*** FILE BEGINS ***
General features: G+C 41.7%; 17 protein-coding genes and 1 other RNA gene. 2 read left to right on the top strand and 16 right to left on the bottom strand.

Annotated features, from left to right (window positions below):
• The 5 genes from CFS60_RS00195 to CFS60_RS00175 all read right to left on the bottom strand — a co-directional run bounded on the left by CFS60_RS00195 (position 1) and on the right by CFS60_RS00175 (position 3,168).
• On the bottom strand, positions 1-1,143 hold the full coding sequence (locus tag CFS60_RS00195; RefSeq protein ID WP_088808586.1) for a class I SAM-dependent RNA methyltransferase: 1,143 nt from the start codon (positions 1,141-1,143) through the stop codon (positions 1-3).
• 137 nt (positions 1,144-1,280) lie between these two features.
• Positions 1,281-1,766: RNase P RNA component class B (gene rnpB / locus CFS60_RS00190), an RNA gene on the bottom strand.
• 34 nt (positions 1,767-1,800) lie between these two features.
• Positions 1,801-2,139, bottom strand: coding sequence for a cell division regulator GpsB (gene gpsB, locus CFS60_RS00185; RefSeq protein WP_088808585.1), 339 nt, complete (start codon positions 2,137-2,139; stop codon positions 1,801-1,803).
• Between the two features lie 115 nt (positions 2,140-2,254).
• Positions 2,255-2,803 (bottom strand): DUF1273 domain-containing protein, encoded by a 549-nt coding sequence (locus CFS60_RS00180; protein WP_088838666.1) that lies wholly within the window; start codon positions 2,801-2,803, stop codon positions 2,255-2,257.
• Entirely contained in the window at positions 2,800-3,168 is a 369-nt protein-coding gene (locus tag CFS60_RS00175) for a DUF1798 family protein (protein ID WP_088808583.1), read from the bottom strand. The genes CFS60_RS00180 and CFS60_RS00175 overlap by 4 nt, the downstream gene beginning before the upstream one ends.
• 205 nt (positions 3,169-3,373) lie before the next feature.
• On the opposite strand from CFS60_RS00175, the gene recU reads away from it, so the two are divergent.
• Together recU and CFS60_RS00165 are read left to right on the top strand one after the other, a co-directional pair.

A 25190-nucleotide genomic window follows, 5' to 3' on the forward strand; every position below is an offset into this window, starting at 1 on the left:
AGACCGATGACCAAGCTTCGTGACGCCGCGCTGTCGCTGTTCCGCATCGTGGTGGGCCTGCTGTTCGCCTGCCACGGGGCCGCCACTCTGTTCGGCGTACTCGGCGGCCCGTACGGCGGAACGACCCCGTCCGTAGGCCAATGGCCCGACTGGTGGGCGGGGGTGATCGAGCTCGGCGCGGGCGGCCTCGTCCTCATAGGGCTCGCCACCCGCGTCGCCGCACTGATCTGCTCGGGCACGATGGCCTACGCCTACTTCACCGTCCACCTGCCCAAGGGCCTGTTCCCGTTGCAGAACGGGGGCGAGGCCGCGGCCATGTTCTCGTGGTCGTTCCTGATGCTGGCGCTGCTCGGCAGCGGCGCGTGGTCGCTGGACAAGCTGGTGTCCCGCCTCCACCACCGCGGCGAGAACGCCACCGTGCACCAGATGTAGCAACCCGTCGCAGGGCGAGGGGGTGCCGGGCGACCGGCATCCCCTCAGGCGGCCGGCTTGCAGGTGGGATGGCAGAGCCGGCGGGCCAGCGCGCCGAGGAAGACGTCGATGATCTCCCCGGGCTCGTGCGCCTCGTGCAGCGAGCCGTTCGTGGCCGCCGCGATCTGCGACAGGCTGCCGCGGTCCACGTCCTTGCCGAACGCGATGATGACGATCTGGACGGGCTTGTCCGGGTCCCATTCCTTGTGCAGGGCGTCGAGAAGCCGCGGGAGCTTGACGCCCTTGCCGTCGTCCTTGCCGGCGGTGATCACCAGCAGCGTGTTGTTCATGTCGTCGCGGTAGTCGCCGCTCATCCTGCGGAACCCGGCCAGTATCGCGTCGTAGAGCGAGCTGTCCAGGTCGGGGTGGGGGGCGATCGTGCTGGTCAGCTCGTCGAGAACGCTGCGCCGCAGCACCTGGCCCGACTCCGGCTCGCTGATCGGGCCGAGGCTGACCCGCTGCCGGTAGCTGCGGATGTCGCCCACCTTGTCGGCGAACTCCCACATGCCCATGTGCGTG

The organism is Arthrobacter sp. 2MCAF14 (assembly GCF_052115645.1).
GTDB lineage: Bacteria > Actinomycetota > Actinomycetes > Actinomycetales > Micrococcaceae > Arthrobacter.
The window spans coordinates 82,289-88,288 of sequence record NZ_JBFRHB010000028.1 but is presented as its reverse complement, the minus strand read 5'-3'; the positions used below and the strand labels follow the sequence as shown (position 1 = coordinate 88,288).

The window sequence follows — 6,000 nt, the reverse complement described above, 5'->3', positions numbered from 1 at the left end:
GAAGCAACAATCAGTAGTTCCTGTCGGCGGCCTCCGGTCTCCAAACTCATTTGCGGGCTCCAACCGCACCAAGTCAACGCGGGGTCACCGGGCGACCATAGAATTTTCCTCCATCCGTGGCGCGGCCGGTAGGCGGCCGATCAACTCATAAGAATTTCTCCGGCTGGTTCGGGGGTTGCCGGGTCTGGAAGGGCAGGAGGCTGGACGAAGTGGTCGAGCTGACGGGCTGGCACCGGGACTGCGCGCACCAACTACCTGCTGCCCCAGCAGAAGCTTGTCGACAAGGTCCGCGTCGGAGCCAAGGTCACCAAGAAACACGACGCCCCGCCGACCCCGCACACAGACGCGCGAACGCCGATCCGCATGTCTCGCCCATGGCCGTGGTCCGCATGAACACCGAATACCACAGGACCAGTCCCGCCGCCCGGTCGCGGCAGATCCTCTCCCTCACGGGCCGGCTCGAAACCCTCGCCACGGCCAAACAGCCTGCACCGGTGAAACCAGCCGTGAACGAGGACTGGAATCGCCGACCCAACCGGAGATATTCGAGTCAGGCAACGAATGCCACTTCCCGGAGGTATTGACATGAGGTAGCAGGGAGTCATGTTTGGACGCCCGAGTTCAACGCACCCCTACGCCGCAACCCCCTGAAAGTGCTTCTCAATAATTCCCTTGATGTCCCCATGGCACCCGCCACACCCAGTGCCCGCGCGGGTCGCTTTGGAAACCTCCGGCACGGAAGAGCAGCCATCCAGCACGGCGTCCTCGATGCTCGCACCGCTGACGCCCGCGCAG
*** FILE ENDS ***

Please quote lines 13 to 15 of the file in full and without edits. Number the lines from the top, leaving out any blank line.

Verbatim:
• On the opposite strand from CFS60_RS00175, the gene recU reads away from it, so the two are divergent.
• Together recU and CFS60_RS00165 are read left to right on the top strand one after the other, a co-directional pair.

A 25190-nucleotide genomic window follows, 5' to 3' on the forward strand; every position below is an offset into this window, starting at 1 on the left: